Shaka, the Georgia Aquarium's wild-caught dolphin, photo from Ceta-base
How is going to a dolphin show or swim-with program directly linked to the capturing of dolphins? And why should you pledge to not go to a dolphin show? Because the dolphin shows create the market for dolphin capture, which, in turn, makes dolphin hunting and slaughter financially feasible enterprises.
Here’s how the captivity chain links up, from freedom all the way to enslavement and back again to freedom:
Link 1: At the risk of being too obvious, I’m starting there anyway. Without dolphins in captivity, the aquariums cannot put on their extravaganzas, their shows or maintain their displays. So before the dolphin show (yes, there was a time in the 1950s before this jumping dolphin phenom took a strangle-hold over dolphin freedom), there was no impetus to capture them. Dolphin freedom exists at this end of the chain, where there are no dolphin shows.
Some aquariums already have a few dolphins. But captive breeding isn’t terribly dependable for producing a live dolphin. The photo above was of Shaka, wild-caught, now living at the Georgia Aquarium. Only one of Shaka’s three captive-born calves survived past two weeks; one was stillborn in September 1996, and the other died on her 16th day in November 1997. Generally, dolphins in the wild give birth only every 2 to 4 years. The third, Kolohe, will turn 18 on July 12, 2012. In Hawaii. Away from Shaka. Without the need for captive dolphins, dolphins like Shaka would not have been captured. In 1988.
Link 2: Without the dolphin show, yea, that show in a city near you, there would be no need to keep dolphins, like Shaka, or the other ten dolphins at the Georgia Aquarium, in captivity. And don’t believe the nonsense that captive dolphins are necessary for research. We really don’t need to study them in captivity to understand how we might support their thriving in their natural, wild ecosystem. Think about that one; it may catch you on the way home. Certain marine biologists refuse to study them in captivity.
Without the dolphin show, the show in the city nearest you, no dolphins would be captured anywhere in the world, under any means of dolphin hunting. This includes the dolphin drive hunt in Taiji, Japan.
Without the dolphin show, the show in the city nearest you, dolphins would not be injured or killed by the thousands each year in the process of capturing a few for that show, because generally speaking, the huge profits of selling dolphins to aquariums bankroll the slaughter operation as well.
Link 3: Without the dolphin show, righto, that one near you, dolphin freedom happens. I don’t mean to suggest that releasing the captives can happen overnight; I’ve written before about Ric O’Barry’s idea of making the show about rehabilitating the current captive and any future stranded dolphins for life in the wide open blue. But it can happen if we have the will to do right by the dolphins.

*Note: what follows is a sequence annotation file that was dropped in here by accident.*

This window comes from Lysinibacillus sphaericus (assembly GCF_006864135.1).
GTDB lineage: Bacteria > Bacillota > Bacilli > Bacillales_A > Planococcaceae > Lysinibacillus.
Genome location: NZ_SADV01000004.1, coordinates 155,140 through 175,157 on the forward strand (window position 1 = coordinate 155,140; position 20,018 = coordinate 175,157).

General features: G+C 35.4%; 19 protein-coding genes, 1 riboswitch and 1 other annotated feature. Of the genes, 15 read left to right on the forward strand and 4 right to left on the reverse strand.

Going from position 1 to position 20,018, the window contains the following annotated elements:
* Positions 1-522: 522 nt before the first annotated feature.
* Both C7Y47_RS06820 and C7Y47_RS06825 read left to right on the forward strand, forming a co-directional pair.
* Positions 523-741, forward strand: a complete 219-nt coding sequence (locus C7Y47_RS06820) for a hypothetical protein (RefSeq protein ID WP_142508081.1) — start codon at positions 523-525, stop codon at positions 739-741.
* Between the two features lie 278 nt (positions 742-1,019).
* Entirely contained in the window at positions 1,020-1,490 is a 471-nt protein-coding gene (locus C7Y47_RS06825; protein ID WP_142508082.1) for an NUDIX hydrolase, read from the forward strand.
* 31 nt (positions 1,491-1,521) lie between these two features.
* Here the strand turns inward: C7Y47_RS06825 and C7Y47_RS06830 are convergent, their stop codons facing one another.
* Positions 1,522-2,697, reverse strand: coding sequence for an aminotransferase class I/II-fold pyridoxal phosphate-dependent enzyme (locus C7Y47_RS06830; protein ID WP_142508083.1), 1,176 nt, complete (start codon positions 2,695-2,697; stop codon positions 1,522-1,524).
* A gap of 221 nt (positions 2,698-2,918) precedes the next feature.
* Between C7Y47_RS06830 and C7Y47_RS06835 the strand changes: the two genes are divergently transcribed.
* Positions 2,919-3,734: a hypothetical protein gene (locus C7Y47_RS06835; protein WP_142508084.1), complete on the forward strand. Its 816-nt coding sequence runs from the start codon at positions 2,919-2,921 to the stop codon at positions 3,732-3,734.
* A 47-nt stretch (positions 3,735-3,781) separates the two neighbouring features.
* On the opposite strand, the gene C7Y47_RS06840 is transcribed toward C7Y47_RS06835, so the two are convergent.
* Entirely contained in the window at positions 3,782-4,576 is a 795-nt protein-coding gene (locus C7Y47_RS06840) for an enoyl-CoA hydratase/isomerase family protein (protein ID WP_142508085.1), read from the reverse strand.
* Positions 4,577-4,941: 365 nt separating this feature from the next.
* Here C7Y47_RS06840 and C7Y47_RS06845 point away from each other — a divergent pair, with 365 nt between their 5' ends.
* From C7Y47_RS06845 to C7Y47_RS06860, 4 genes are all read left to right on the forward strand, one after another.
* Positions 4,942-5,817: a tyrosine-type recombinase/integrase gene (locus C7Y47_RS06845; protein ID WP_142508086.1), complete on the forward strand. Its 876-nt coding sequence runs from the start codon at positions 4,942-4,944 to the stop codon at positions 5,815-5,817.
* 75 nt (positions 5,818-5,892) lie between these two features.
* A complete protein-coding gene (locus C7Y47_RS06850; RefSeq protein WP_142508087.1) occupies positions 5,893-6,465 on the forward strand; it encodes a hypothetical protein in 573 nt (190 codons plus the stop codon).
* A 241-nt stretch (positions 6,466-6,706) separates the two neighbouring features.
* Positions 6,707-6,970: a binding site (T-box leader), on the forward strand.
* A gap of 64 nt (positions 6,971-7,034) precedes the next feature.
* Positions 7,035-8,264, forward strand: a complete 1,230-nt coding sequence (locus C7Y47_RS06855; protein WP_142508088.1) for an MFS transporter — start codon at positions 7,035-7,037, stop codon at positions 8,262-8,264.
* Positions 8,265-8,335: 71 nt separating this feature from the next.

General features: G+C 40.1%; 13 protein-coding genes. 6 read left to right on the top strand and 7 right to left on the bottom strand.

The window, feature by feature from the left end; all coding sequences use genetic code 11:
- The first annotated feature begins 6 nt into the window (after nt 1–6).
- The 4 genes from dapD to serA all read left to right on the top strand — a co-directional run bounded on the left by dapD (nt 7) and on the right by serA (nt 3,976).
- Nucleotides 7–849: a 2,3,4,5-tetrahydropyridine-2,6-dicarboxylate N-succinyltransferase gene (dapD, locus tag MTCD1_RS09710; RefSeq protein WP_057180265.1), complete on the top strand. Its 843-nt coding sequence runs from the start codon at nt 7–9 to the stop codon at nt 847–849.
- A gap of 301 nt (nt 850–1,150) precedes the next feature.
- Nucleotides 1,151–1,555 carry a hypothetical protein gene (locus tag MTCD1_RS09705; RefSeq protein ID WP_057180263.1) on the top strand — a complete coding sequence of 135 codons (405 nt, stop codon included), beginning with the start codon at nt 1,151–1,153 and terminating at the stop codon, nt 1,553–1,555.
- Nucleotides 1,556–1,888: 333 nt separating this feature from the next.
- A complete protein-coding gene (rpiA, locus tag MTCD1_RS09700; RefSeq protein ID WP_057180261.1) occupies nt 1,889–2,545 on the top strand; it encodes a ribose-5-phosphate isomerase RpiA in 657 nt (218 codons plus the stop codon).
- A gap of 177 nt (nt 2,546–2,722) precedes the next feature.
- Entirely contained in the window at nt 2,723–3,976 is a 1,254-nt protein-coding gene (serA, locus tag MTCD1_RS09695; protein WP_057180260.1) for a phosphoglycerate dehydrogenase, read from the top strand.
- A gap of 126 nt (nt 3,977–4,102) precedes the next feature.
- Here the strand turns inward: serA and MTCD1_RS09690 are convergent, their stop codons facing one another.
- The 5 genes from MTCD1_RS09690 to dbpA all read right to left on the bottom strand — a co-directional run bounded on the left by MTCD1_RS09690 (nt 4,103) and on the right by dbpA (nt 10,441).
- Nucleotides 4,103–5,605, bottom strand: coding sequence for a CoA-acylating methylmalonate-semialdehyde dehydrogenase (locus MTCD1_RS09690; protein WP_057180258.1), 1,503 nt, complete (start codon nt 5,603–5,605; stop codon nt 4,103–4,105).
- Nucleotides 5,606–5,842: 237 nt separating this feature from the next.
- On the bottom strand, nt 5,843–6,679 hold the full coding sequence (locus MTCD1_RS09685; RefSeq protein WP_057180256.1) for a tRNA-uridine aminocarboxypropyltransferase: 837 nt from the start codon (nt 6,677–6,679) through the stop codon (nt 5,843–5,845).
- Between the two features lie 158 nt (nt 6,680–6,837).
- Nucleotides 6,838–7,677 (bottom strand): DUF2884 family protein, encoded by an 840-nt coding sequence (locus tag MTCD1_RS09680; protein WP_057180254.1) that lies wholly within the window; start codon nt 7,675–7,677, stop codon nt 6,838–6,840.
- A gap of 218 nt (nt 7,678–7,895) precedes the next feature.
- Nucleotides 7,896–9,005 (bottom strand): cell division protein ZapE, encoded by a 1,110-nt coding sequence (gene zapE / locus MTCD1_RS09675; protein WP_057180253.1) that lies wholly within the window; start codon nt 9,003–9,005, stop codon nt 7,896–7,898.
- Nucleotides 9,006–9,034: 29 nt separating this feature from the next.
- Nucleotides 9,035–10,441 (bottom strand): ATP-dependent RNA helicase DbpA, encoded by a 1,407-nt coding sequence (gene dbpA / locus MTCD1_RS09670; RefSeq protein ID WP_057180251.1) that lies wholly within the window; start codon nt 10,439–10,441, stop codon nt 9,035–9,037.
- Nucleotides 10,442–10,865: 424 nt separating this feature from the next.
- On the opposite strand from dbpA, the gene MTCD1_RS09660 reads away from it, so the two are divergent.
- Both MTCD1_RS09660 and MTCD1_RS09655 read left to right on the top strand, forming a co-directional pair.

Do you get it? The dolphin show, yes, the one in the city nearest you, causes – yes, causes – dolphin capture, injury and slaughter.
And every new show can cause that much more capture, injury and slaughter.
But the great news: Two links (Links 1 and 3) have free dolphins, and only one link (Link 2) has captivity. We have more links for freedom than against, so it won’t be hard, if we stand together! When we stop attending the dolphin show (Link 2), we have free dolphins again, as we did before this strange 1950s phenomenon took a strangle-hold over the lives of dolphins.
And if you don’t go to the dolphin show? Well, I think you get it.
Hold this sign so people know that Jacques Cousteau did not support captivity, from www.marinecaptivityfacts.tumblr.com
What you can do. On Saturday, April 14 from 10a.m to 1p.m., come to the entrance of The Georgia Aquarium to learn about these links and to teach others about them and about the life that a dolphin lives in captivity versus the one it lives in the wild.
Hold a sign that repeats these words of Jacques Cousteau. Hold a sign with Shaka’s picture. Or Neile’s. Or Phebe’s. Or Pukanala’s. Or Kei’s. Or Makana’s. Or Briland’s. Or Lily’s. Or Luna’s. Or Bermudiana’s. We don’t have a picture of Salvador. But we won’t forget him.
Saturday, April 14, 2012; 10am – 2pm The Georgia Aquarium, entrance on Baker Street
If you are on Facebook, click on the event page and tell us that you’re coming. And like “Free the Atlanta 11” instead of watching dolphins perform tricks with Star Spinner, who thinks that the dolphins have taken the sea monsters to the bottom of the ocean.
If you aren’t in or near Atlanta, but on Facebook, please click the worldwide “Just Say NO! to the Dolphin Page” created by Save Misty the Dolphin to show that you “get it” and to show your support.
For a more information, see:
- Save Japan Dolphins, Ric O’Barry and the Cove Monitors
- Blue Voice, Hardy Jones,
- Sea Shepherd and its Cove Guardians
- Save Misty the Dolphin
- If you have a website or blog on this issue, please leave a comment with your web address, and I will add you to a list of resources on creating dolphin freedom a reality for all dolphins everywhere
Dolphin freedom in the first and last links. Dolphin captivity only in the middle one. We can break this chain and re-establish dolphin freedom!